Health care


Country Report: Health care Last updated: 09/05/24


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According to the Law, asylum seekers without adequate resources are entitled to free medical care in public medical institutions, covering at a minimum emergency health care and essential treatment of illnesses and serious mental disorders.[1] Welfare beneficiaries and residents in the reception centre are indicated as eligible for free medical care and, in that respect, have access to free health care. The level of resources needed to receive free medical care in the case of asylum seekers who do not receive welfare assistance is not specified.

In practice all asylum seekers have free access to public medical institutions, regardless of whether they receive material reception conditions. From May 2022 onwards, asylum seekers during the first year after the application for asylum is submitted are able to access public health institutions just with their Confirmation Letter. A year after the date of the application of asylum, asylum seekers need to apply for a medical card at the Ministry of Health, by submitting a simplified application. Hospital cards are either issued on the spot at the Ministry of Health or can be sent to beneficiaries by post. They are typically valid for one year.

On 1 June 2019, a National Health System (GESY) came into effect for the first time in Cyprus, introducing major differences in the provision of health care services such as the concept of a personal general practitioner (GP) in the community as a focal point for referrals to all specialised doctors. For most of the population (Cypriots, EU citizens, BIPs), health services are now provided almost exclusively under the new health system.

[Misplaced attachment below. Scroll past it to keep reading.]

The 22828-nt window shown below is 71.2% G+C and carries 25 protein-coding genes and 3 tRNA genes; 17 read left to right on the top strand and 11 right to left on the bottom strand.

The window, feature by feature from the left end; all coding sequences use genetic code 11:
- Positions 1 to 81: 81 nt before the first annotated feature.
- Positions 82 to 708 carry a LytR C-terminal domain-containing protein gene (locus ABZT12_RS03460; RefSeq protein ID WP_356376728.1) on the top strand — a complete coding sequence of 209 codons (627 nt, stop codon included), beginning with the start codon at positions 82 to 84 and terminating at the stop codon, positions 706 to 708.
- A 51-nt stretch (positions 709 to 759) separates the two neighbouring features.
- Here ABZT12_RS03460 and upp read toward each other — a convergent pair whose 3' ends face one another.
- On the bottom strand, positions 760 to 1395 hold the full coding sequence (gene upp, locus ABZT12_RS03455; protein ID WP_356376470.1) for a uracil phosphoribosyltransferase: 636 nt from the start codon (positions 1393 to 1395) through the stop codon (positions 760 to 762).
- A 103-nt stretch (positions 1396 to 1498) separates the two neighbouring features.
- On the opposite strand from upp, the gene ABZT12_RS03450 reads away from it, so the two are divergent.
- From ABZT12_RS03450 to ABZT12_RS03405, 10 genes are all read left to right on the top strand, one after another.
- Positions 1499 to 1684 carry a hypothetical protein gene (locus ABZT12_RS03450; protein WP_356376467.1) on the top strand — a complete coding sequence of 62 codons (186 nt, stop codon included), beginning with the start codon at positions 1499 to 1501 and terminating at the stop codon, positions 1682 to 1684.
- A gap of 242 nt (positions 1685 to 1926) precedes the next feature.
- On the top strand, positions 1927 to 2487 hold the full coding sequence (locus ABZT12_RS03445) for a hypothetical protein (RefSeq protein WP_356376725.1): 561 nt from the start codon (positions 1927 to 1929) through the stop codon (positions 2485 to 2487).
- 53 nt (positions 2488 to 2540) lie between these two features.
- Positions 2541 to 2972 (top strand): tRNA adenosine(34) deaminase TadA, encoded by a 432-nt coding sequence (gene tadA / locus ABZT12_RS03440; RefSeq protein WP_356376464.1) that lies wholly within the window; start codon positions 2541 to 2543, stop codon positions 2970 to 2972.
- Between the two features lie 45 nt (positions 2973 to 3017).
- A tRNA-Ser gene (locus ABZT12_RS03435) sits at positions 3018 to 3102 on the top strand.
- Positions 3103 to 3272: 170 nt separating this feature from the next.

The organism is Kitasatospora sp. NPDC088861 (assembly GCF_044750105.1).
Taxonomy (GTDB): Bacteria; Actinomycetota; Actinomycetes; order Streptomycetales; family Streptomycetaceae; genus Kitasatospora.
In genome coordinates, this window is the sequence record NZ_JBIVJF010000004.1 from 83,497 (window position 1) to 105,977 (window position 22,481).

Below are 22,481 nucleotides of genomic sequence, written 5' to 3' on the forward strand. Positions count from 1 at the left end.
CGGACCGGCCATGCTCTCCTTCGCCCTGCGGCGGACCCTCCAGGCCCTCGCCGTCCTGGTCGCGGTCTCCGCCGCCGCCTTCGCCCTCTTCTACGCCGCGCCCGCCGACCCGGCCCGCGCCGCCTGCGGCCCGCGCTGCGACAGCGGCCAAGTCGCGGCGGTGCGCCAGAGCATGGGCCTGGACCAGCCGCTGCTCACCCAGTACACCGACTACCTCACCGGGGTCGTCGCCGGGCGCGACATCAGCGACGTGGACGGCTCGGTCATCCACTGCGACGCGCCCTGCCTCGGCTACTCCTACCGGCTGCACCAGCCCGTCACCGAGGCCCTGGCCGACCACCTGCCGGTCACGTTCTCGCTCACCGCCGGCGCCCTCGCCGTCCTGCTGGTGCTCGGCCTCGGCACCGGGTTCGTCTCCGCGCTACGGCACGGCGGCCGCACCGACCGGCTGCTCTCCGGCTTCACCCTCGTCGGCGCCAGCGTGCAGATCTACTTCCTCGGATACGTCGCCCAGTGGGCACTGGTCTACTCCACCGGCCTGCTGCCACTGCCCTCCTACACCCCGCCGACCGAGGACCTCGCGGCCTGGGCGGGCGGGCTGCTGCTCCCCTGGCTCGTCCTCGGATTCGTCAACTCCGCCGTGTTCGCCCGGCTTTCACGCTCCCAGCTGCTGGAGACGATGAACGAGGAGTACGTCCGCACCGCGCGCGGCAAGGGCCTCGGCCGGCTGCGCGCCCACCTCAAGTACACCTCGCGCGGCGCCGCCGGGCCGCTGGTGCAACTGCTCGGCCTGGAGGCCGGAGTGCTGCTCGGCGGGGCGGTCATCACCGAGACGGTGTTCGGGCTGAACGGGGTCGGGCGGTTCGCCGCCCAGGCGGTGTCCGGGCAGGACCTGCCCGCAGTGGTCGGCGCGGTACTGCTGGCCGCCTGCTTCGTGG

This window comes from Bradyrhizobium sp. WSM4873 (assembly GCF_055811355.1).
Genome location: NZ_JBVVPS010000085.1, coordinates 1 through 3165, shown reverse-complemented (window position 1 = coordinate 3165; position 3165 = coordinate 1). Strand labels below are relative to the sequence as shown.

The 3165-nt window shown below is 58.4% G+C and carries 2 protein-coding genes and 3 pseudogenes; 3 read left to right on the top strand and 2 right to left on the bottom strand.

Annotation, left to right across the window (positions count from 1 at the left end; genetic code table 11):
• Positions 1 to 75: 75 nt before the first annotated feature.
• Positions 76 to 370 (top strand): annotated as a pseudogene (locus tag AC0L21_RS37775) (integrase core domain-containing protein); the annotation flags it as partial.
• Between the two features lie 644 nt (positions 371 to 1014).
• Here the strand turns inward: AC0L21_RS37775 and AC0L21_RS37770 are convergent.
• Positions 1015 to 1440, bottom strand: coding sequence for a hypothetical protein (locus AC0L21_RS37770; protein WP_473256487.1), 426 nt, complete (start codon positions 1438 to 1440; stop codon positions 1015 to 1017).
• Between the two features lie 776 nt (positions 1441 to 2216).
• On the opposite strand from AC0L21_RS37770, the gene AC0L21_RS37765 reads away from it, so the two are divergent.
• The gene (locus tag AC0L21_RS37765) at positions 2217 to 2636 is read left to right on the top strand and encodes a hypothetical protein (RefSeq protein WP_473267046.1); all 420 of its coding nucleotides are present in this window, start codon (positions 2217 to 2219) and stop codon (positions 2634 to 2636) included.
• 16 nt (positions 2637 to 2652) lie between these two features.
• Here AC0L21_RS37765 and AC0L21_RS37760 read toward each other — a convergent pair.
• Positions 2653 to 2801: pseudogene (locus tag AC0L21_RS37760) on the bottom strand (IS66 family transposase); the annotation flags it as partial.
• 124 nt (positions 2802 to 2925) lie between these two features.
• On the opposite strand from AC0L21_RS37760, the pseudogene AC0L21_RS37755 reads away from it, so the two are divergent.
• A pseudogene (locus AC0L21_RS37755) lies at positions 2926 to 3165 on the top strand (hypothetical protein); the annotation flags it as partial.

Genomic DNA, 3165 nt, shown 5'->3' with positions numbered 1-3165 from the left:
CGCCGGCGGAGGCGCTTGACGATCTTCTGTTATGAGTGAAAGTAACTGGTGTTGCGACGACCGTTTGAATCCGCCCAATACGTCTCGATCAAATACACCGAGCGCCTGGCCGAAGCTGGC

Asylum seekers, along with other persons that are part of the migrant population, are not included in the provisions of GESY.[2] Their access to health services continues under the provisions of the previous system, which basically entails treatment by public, in-patient and out-patient departments of the public hospitals. The same applies for asylum seekers who are working, despite the fact that since the implementation of GESY, they contribute to GESY as employed persons.[3]

With the introduction of GESY, all private pharmacies have been included under the new system and beneficiaries of GESY access a wide range of medications at subsidized cost from private pharmacies. Asylum seekers do not have such access and can only access medications for free or at subsidized cost from public pharmacies situated in the public hospitals, however these pharmacies do not provide a wide range of medications, leading to many instances of asylum seekers having to pay for medications or not having access to these, including medications for very serious medical conditions. In many cases NGOs have provided such medications, however with limited capacity to meet the needs.[4] Access to medication has become a serious gap in the provision of health care to asylum seekers.

There are no interpretation services available in State hospitals and communication between asylum seekers and medical staff is extremely challenging. Medical staff will often refuse to provide services to an asylum seeker due to lack of means to communicate. Asylum seekers often have limited information on serious medical conditions, including cases involving children. NGOs are often called upon to cover such needs but have very limited capacity to respond to these.